Donald Trump came to the defence of Rudy Giuliani on Saturday, only a day after he said he didn’t know if the former New York mayor was still his personal attorney and it was reported that Giuliani is under federal investigation in Manhattan.

Giuliani “may seem a little rough around the edges”, Trump tweeted, “but he is also a great guy and wonderful lawyer”.

The president did not say whether or not Giuliani was still his personal attorney. The former mayor said on Friday he was.

Giuliani is under pressure over his extra-governmental role in Trump’s attempts to pressure Ukraine to investigate Joe Biden, a potential opponent in the 2020 election, over unfounded allegations of corruption involving the former vice-president’s son.

The Ukraine scandal is driving a formal impeachment inquiry by Democrats on Capitol Hill.

Two Soviet-born US citizens, both associates of Giuliani, were arrested on Wednesday on suspicion of campaign finance violations, while trying to leave the US on one-way tickets.

On Friday, the New York Times reported that Giuliani himself was under federal investigation over his work on and in Ukraine. The same paper also reported that in 2017 Giuliani tried to get a client released as part of a prisoner swap with Turkey, a move blocked by Trump’s first secretary of state, Rex Tillerson.

Trump has seemed recently to begin to distance himself from Giuliani, amid reports that allies of the president want the voluble former mayor to keep quiet.

The impeachment inquiry run by House Democrats is gathering pace, dragging the state department and senior diplomats into a morass of hearings, subpoenas and bare-knuckle political fights.

On Friday the former US ambassador to Ukraine Marie Yovanovitch testified in private before House committees conducting the impeachment inquiry, having defied White House and state department efforts to block her.

Discussing her controversial removal, Yovanovitch said: “The harm will come when private interests circumvent professional diplomats for their own gain, not the public good.”

As he left the White House for a campaign rally in Louisiana, the president was asked if Giuliani was still his personal attorney.

“I don’t know,” Trump said. “I haven’t spoken to Rudy. I spoke to him yesterday briefly. He’s a very good attorney, and he has been my attorney.”

Giuliani told the Washington Post he was still representing Trump. On Saturday, a Yahoo News reporter said he had “just texted” with Giuliani, who said “he never worried Trump would cast him aside and attributed reports of a potential rift to people ‘leaking to be malicious’.”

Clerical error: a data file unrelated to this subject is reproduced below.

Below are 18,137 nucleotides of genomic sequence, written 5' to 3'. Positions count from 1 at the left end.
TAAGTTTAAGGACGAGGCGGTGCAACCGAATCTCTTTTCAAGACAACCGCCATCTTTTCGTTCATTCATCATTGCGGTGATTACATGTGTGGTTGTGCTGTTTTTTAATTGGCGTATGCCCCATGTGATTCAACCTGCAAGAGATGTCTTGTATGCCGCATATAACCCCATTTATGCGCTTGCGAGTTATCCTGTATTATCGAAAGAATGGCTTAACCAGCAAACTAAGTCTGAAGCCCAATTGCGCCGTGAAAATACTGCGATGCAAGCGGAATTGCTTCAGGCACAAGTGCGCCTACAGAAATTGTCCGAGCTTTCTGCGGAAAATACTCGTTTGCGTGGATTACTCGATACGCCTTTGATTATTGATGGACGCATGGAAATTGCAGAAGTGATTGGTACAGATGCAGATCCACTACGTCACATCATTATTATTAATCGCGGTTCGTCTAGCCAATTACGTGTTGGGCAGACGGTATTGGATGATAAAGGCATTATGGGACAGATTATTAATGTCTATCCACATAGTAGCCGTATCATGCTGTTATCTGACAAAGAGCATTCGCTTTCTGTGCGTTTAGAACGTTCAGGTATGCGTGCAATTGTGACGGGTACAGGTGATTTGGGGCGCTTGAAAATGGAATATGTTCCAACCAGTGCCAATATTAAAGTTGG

Analysts have questioned the common description of Giuliani as Trump’s lawyer, given the apparently non-legal nature of his work. Giuliani has suggested attorney-client privilege would protect him from congressional scrutiny. That notion has been placed in doubt.

Trump’s former personal attorney, Michael Cohen, is serving a three-year jail term for crimes including campaign finance violations he says were committed by order of his boss. It was reported this month that Cohen wants to write a tell-all book, once he regains his freedom.

On Saturday morning, after leaving the White House for his golf course in Sterling, Virginia, Trump tweeted: “So now they are after the legendary ‘crime buster’ and greatest Mayor in the history of NYC, Rudy Giuliani. He may seem a little rough around the edges sometimes, but he is also a great guy and wonderful lawyer.”

Giuliani, 75, was mayor of New York from 1994 to 2001, earning lasting praise for his leadership in the aftermath of the 9/11 attacks. In 2012, he briefly ran for the Republican presidential nomination. Before entering politics, he was a tough and successful US attorney for the southern district of New York – the office which is now investigating him.

“Such a one[-]sided Witch Hunt going on in USA,” Trump insisted on Saturday. “Deep State. Shameful!”

The reference to the “Deep State” was to a popular rightwing conspiracy theory which posits the existence of a permanent government of intelligence officials and bureaucrats, dedicated to stymying Trump’s agenda.

The former Trump campaign chair, White House strategist and Breitbart News supremo Steve Bannon, a prime mover behind the popularisation of the conspiracy, is on record as saying “none of this is true” and the theory is “for nut cases”.





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